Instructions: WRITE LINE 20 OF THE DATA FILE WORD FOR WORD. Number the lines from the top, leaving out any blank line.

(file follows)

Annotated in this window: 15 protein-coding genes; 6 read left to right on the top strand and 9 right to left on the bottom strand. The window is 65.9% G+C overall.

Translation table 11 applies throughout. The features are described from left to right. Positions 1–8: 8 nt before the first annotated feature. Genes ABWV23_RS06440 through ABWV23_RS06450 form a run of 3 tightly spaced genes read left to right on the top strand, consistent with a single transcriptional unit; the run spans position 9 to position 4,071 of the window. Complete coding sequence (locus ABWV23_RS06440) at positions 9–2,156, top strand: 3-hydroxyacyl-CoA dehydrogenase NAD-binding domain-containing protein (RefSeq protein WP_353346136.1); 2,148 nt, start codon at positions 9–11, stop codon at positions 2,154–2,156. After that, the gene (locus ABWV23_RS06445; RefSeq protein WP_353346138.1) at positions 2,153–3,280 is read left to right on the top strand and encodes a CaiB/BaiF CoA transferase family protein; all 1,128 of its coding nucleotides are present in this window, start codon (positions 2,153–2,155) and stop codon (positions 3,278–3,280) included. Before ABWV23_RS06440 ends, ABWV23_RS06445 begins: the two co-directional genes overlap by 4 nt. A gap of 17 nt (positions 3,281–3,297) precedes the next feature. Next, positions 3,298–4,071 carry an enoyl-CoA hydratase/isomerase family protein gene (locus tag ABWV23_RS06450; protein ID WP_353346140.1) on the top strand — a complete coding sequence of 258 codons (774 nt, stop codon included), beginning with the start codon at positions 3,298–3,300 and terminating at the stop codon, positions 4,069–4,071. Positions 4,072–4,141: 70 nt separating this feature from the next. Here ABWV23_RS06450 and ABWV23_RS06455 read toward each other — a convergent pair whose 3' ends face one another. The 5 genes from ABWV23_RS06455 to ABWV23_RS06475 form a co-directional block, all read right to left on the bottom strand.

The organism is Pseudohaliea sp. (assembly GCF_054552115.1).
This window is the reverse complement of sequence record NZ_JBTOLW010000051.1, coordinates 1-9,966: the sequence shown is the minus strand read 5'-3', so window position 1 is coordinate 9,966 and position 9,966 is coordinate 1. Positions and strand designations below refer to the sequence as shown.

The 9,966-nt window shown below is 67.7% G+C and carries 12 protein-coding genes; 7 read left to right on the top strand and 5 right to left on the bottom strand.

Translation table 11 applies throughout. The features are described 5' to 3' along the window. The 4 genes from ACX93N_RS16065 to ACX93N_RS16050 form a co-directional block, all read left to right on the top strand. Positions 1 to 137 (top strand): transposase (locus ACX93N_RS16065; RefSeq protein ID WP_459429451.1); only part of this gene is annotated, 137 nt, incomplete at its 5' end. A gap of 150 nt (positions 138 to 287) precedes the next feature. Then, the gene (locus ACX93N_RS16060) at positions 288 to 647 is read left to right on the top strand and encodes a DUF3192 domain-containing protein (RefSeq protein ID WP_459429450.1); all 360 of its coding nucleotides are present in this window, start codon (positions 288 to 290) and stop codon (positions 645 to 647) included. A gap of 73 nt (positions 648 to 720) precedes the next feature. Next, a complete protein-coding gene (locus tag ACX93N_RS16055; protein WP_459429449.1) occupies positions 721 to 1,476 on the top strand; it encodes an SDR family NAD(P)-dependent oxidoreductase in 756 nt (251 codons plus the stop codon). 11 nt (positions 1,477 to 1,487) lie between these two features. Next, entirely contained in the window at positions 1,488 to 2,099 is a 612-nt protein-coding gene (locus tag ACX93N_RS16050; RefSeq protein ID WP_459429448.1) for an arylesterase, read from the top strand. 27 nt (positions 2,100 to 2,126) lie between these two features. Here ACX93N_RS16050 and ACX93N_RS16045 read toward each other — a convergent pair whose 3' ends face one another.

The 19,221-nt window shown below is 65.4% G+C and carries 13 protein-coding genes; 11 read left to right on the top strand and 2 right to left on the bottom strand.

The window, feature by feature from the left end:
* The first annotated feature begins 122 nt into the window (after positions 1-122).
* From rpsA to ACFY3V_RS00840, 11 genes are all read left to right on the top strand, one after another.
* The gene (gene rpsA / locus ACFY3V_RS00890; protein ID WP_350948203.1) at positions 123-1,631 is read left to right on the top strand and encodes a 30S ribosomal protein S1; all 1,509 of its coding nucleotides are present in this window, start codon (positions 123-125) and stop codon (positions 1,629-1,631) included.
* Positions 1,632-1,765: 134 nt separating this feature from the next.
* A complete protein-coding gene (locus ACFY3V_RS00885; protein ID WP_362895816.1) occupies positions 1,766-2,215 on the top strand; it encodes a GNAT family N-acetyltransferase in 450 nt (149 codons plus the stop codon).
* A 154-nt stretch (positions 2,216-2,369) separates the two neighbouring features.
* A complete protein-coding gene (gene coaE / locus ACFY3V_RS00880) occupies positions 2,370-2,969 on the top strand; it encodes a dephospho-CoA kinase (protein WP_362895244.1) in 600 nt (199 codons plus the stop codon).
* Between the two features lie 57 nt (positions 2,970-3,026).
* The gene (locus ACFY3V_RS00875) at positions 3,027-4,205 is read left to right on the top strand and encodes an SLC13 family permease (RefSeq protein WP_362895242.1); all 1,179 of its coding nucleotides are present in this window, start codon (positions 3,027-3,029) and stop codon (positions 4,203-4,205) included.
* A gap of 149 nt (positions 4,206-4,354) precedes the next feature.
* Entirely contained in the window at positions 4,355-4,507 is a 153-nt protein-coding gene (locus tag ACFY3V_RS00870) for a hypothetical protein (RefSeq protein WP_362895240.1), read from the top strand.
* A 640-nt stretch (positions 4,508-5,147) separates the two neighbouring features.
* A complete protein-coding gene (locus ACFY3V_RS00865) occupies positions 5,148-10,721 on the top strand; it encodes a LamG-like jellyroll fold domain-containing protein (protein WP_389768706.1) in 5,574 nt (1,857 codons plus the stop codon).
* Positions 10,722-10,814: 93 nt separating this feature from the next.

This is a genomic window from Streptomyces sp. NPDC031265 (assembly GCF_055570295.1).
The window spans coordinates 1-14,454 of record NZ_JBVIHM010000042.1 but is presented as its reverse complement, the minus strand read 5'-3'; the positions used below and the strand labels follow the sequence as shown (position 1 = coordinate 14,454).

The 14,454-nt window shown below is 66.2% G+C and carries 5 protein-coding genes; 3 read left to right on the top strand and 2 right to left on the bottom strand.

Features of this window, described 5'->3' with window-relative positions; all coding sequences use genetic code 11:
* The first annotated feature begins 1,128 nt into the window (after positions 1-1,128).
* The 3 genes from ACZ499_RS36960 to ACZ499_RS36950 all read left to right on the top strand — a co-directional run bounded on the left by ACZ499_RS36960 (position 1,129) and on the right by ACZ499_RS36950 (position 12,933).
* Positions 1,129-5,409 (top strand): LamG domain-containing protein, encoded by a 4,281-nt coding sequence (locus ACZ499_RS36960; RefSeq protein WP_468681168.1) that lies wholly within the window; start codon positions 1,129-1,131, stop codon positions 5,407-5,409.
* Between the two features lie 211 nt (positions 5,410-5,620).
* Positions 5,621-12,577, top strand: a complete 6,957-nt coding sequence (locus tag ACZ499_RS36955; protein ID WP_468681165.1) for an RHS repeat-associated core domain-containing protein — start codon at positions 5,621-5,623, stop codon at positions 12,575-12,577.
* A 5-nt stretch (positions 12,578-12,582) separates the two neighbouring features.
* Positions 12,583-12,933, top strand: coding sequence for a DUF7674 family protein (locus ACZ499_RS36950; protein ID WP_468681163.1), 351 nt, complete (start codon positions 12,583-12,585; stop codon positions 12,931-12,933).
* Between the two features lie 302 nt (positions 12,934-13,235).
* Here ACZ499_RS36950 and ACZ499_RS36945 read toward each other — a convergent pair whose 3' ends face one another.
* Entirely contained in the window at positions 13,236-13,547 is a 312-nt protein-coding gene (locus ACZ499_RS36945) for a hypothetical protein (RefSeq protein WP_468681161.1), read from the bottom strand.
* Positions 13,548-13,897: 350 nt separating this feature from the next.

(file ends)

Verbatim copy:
* A 640-nt stretch (positions 4,508-5,147) separates the two neighbouring features.